term space and 33,000 sf of mid-term space at nearby
Yards, bringing the total lease to approximately 133,000 sf.
Intercept expects to move to 10 Hudson Yards in May 2017.
ROCKEFELLER GROUP’S HOME RUN
In October 2016, Major League Baseball signed a new lease for
approximately 400,000 sf at 1271 Ave. of the Americas. The iconic
48-story office tower was completed as part of the modern expansion of Rockefeller Center to the west side of Sixth Avenue.
MLB and MLB Advanced Media plan to consolidate employees
into six floors of the 2.1-million-sf building from separate locations
in Midtown and Downtown and are scheduled to take control of
the space in 2018—with occupancy expected for 2019. As part of its
agreement, MLB will have the right to use the building’s street-level
plaza for public events, as well as exclusive use of the eighth-floor
outdoor terrace overlooking Sixth Avenue. The office space was
previously occupied by
Time Inc., which had
been the building’s
anchor tenant for more
than five decades before
the publisher’s relocation
MLB was represented
by a CBRE team including Scott Gottlieb, Ken
Herlihy and Daniel
Wilpon. Building ownership was represented by a
CBRE team including
Mary Ann Tighe, Howard
Fiddle, John Maher, Dave
Caperna, Evan Haskell
and Sarah Pontius, in
coordination with an in-house Rockefeller Group
leasing team led by Ed Guiltinan and Jennifer Stein. On the legal
front, the landlord was represented by Steven Klein and Gary Litke
of Gibson Dunn, while the tenant was represented by Chris Smith
and Peter Strauss of Shearman & Sterling.
A LONDON HEDGE FUND IN NEW YORK
As one of the project’s signature towers reached the finish line,
another one crossed the starting line with a comparably jumbo-sized construction loan. The project is Hudson Yards, the largest
private real estate development in US history, and the financing of
35 Hudson Yards demonstrates its appeal to global capital and
high-profile global investors.
The investor in question was London-based Children’s Investment
Fund Management, which provided a $1.2-billion debt financing
round to a joint venture of Related Cos. and Oxford Properties
Group in connection with the construction and development of 35
Hudson Yards. The remainder of the 1.1-million-sf mixed-use build-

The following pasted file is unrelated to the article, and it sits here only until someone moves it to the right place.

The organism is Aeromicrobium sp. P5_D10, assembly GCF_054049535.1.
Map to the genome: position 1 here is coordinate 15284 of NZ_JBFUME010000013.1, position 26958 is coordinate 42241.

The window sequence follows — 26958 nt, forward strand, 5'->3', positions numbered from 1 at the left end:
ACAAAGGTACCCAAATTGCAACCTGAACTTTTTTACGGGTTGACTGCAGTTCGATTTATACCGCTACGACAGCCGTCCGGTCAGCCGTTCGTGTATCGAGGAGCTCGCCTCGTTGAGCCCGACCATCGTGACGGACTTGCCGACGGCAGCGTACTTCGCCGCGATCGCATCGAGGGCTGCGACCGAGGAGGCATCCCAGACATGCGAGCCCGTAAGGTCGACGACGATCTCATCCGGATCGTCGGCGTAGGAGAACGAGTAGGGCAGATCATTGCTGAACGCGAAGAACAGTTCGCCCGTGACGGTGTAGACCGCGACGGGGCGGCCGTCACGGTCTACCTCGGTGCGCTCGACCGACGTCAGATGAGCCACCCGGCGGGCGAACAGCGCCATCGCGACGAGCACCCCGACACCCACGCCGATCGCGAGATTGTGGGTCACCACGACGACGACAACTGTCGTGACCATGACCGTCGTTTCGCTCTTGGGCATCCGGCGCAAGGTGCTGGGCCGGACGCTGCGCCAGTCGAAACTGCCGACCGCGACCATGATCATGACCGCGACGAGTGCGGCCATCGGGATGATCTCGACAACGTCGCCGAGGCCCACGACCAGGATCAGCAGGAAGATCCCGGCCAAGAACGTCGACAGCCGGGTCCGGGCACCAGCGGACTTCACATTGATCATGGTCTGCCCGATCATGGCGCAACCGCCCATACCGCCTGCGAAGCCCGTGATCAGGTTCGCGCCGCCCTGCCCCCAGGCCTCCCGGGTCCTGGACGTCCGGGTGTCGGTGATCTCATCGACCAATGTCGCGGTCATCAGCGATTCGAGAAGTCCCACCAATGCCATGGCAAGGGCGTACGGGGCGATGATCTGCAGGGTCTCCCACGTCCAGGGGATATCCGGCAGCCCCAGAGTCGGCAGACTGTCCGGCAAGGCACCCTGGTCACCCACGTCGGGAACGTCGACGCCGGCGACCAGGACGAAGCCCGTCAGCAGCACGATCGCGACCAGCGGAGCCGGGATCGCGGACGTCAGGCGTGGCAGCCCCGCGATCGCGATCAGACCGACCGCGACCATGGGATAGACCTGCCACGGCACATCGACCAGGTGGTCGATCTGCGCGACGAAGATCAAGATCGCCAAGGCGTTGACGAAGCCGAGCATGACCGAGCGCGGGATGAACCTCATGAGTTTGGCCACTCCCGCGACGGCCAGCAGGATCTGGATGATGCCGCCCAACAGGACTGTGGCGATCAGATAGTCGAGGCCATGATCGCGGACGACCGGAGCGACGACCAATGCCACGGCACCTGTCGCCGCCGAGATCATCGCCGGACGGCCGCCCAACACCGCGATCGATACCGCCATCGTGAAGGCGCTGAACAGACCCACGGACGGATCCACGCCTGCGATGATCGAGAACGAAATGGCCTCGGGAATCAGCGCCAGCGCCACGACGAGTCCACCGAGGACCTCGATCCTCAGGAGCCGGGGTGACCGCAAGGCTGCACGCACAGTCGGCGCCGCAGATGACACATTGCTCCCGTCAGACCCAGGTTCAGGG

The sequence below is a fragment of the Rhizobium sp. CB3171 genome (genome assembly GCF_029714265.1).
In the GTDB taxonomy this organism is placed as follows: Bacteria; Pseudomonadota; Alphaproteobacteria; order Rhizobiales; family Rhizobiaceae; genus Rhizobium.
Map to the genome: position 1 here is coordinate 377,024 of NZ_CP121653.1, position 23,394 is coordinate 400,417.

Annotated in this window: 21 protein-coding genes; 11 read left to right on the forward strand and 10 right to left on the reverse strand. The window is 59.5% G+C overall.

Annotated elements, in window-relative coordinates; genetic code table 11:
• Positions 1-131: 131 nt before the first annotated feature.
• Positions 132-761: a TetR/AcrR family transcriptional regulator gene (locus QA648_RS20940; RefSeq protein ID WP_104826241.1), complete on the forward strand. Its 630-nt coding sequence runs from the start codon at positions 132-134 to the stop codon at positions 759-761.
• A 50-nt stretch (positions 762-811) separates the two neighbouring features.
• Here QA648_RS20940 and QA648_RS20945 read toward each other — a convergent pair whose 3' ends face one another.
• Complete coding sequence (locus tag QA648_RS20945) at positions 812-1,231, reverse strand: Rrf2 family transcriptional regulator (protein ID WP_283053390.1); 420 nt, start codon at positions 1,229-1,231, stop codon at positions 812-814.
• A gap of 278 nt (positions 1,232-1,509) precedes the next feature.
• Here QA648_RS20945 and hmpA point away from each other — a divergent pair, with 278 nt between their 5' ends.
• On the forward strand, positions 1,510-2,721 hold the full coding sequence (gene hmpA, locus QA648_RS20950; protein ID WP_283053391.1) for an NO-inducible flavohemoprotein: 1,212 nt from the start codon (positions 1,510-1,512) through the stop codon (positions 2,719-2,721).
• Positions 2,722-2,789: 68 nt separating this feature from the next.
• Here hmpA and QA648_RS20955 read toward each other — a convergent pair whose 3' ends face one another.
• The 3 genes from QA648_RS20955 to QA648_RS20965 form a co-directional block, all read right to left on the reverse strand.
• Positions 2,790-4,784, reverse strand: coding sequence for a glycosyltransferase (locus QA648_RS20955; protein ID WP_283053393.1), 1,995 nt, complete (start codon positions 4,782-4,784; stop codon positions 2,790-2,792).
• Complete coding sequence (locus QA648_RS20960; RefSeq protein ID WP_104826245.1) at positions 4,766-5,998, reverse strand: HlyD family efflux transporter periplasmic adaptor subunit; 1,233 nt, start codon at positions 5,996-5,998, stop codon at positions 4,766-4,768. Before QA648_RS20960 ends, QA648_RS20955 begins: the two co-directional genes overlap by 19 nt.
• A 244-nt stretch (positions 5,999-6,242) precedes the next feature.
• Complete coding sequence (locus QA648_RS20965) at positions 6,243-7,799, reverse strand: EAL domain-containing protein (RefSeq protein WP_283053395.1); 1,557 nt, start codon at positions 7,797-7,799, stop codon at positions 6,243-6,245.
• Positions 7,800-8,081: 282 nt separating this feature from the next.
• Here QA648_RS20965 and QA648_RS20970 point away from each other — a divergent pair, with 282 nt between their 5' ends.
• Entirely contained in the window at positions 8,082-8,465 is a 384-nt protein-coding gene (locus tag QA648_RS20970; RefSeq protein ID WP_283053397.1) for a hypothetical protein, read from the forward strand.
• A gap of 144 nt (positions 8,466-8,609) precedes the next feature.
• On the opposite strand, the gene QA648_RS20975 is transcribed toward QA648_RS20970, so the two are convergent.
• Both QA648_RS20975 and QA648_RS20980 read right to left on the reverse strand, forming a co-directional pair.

ing’s $2-billion price tag is being covered by an equity investment
from an undisclosed source. Slated to rise 1,000 feet upon comple-
tion, 35 Hudson Yards will include the first-ever Equinox Hotel, lux-
ury condos and retail and office space, including Equinox’s global
headquarters. It’s the second building at Hudson Yards financed by
CIF, which provided partial financing for the 15 Hudson Yards resi-
dential tower the prior year. A Fried Frank team of Michael J. Barker,
Suzanne Devries Decker, Amanda M. Barner, Ted B. Slevin and
Samantha E. Kaufman represented CIF.
EAST SIDE STORY
Hudson Yards may be the largest private real estate project New York
City has seen since Rockefeller Center, but it’s not the only high-profile transit-oriented development in town. On Manhattan’s East
Side, SL Green Realty Corp. is set to go vertical this year with One
Vanderbilt Ave., a planned 1,401-foot office tower adjacent to Grand
Central Terminal, now that it has landed construction financing.
A lending group led by Wells Fargo and including Bank of New
York Mellon, JPMorgan Chase
Bank, TD Bank and Bank of
China provided $1.5 billion in
financing this past September.
The multiple-draw construction
loan facility will finance the
development of One Vanderbilt,
which will contain approximately 1. 7 million gross sf of
office, retail and amenity space,
and will also finance the construction of certain onsite and
offsite transit improvements.
The loan has a term of up to
seven years and bears interest at
a floating interest rate of 3.5%
over LIBOR, with the ability to
reduce the spread to as low as
3% upon achieving certain pre-leasing and completion milestones.
Skadden’s Harvey Uris led a team that included Christy L.
McElhaney, Sarah Ralph and David Polster to represent SL Green
in the financing. The transaction also involved the negotiation of a
joint venture between SL Green and Hines Interests LP.
One Vanderbilt is meant to be a centerpiece of the broader
rezoning of Midtown East, intended to facilitate new construction
in an area known for aging office stock. Although the ambitious
Midtown East proposal hasn’t reached final approval, SL Green
secured a narrower rezoning for the Vanderbilt Avenue corridor
that enabled it to pursue construction of the new tower. Fried
Frank has represented SL Green on a range of actions needed for
this development, including zoning approvals allowing for additional development rights and negotiations with the Metropolitan
Transportation Authority and City of New York. The Fried Frank
attorneys on those efforts were Tal J. Golomb, Zachary Bernstein,
Stephen Lefkowitz, Nicholas R. Williams and Danielle R. Frank.
A LOVE AFFAIR WITH MAJOR MANHATTAN MULTIFAMILY
When it comes to multifamily, the Blackstone Group has had a banner couple of years. In the largest transaction of the asset class in New
York City last year, the private equity firm picked up Kips Bay
Court—an eight-building, 894-unit rental complex, for $620 million.
Reports published prior to the close of the deal revealed that an
offering memorandum listed the property’s projected net operating income for 2017 at about $23.9 million, with the potential to
grow to $41.6 million per year by 2027.
Built by affordable housing developer Phipps Houses in 1975
under New York State’s Mitchell-Lama housing program, the eight-building asset exited that system more than a decade ago, with all
1271 Avenue of the Americas